- The ratio of cacao to water matters. A ratio of about 1 ounce ceremonial cacao to 4 - 6 ounces of water works well. Too little water will result in a very thick brew and too much means your drink will lack the desired creaminess.
- Be flexible with your spices. I've given basic amounts that work well for me, but you can easily adjust these to your preferences. It's about making it work for you.
- Try substituting herbal tea or an herbal infusion in place of hot water. If you want a little more medicinal benefit, consider swapping in an herbal tea in place of water. Rose tea is a lovely companion to cacao. And you can make a cinnamon infusion by adding steeping a cinnamon stick to the hot water before mixing in the cacao.
Variations + Substitutions
Make it creamy and sweet by substituting whole milk for the water, and adding 2 tablespoons sugar (or more) to the chocolate and spices. Combine milk with the chocolate, sugar, and spices and stir until the chocolate melts, then froth using a milk frother or a small whisk.
If you need a little sweetener to cut Mayan Hot Chocolate's natural bitterness, you can add a little brown sugar, honey, maple syrup, or unrefined cane sugar such as panela. These are not traditional additions, but they can soften cacao's bitter notes. Or, consider making it with dark chocolate instead of unsweetened chocolate.
Adjust spices to your liking. If you prefer it spicier, consider adding more cayenne pepper powder. And if you find the amounts of spice given too spicy, add less. It's easy to adjust this recipe's flavors to your personal preferences.
Vanilla bean can be a nice addition to this hot chocolate recipe, as it lends a sweet, floral note.
Try these chocolate recipes next
You can substitute unsweetened baking chocolate for ceremonial cacao. Alternatively, you can also use dark or bittersweet chocolate with minimal sugar content.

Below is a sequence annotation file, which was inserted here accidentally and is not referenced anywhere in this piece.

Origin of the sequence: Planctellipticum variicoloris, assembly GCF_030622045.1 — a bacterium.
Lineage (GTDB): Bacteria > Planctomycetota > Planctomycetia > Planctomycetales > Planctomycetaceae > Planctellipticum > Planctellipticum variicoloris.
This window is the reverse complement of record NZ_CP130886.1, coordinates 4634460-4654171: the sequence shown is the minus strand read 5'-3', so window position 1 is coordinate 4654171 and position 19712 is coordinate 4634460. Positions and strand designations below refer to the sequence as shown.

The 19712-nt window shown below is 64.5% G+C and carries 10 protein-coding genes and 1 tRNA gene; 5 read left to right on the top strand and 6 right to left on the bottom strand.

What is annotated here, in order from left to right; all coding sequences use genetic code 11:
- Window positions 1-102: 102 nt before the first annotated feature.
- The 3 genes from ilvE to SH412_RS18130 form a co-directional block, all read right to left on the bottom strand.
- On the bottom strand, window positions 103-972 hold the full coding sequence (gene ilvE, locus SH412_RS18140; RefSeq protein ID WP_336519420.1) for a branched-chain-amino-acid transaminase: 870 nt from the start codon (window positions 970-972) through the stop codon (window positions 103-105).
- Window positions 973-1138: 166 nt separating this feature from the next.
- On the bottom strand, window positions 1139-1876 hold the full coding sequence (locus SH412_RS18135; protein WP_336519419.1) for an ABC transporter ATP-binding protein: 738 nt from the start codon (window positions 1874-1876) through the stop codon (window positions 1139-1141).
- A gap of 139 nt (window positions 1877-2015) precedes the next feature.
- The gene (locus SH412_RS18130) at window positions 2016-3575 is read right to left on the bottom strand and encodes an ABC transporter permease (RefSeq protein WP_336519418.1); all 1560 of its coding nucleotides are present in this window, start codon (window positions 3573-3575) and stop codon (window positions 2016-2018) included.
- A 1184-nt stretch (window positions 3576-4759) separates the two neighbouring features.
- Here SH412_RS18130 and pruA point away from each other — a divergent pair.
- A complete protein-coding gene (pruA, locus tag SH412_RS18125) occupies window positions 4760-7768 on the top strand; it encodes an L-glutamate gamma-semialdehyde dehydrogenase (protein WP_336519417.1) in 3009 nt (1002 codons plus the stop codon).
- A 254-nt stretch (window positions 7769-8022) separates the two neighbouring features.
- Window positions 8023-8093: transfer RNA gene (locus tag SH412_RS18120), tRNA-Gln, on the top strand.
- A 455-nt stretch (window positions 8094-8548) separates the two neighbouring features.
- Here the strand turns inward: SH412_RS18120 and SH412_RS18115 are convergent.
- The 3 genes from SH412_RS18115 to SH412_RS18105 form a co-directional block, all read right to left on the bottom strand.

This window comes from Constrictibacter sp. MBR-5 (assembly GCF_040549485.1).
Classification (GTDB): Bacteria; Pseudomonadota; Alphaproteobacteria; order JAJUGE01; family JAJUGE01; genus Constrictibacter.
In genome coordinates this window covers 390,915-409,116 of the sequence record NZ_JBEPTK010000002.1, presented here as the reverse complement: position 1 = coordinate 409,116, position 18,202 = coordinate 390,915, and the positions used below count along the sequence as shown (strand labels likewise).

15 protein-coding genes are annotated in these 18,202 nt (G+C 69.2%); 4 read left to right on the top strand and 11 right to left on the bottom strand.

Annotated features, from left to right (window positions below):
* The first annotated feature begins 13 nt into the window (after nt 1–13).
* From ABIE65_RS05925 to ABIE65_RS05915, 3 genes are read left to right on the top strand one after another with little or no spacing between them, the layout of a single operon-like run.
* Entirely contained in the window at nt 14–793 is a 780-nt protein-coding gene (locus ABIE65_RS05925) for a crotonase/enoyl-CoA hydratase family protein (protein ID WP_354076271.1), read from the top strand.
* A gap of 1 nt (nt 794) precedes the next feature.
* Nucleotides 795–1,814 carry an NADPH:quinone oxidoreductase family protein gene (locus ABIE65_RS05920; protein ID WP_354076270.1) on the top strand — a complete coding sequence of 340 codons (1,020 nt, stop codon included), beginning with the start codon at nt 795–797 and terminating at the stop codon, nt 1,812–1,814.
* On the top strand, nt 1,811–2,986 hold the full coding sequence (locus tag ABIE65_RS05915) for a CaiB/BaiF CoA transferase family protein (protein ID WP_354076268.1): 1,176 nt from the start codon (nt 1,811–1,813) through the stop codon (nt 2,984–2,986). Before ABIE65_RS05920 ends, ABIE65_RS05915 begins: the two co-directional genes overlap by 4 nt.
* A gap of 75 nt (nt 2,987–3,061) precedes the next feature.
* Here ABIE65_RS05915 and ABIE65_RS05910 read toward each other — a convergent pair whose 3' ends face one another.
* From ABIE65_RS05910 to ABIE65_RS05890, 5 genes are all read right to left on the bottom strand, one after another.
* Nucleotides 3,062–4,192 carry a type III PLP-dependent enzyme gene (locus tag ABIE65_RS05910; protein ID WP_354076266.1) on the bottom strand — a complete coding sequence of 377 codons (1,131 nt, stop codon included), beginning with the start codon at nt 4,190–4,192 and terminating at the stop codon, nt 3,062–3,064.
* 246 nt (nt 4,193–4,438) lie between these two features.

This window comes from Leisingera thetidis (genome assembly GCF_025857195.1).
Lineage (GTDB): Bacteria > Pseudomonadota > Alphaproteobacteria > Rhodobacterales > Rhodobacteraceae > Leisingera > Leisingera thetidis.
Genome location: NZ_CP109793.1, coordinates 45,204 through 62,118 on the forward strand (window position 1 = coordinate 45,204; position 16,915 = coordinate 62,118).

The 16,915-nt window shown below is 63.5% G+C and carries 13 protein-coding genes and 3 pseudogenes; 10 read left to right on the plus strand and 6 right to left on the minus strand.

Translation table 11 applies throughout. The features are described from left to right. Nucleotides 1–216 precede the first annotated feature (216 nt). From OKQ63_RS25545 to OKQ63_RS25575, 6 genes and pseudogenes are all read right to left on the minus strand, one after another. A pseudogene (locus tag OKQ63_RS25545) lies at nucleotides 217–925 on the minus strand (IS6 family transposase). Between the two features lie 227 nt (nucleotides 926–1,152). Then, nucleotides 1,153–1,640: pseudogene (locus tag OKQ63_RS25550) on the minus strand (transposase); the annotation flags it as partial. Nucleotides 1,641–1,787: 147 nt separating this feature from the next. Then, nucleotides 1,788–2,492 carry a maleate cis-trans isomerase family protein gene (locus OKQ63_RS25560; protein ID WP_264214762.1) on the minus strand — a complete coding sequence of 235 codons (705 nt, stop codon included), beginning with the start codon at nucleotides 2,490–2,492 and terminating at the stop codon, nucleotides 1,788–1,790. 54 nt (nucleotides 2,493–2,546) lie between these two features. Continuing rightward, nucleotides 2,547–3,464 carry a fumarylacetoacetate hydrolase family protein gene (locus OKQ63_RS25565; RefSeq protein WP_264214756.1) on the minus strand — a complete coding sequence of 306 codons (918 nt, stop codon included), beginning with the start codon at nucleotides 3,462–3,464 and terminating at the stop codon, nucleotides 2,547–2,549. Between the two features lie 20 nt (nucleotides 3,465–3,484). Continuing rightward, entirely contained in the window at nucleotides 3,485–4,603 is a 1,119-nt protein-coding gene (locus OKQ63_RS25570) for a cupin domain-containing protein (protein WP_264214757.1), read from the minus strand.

The Mayan word for hot chocolate is chocolhaa, meaning bitter water. In Aztec, the word is Xocolatl.
You should really drink Mayan Hot Chocolate immediately after brewing it; however, you can store any extra in a tightly sealed container in the fridge, and then reheat it on the stove.
- Nutrition Data. Unsweetened Chocolate. (2022)
- Orac Values. Unsweetened Chocolate. (2022)
- Orac Values. Blueberries. (2022)
- Katz, David L et al. “Cocoa and chocolate in human health and disease.” Antioxidants & redox signaling vol. 15,10 (2011): 2779-811.
- Camandola, Simonetta et al. “Impact of Coffee and Cacao Purine Metabolites on Neuroplasticity and Neurodegenerative Disease.” Neurochemical research vol. 44,1 (2019): 214-227.
- Martín, María Angeles et al. “Effect of Cocoa and Cocoa Products on Cognitive Performance in Young Adults.” Nutrients vol. 12,12 3691. 30 Nov. 2020
- Alkerwi, Ala'a et al. “Daily chocolate consumption is inversely associated with insulin resistance and liver enzymes in the Observation of Cardiovascular Risk Factors in Luxembourg study.” The British journal of nutrition vol. 115,9 (2016):
- Zimmermann, Benno F, and Sabine Ellinger. “Cocoa, Chocolate, and Human Health.” Nutrients vol. 12,3 698. 5 Mar. 2020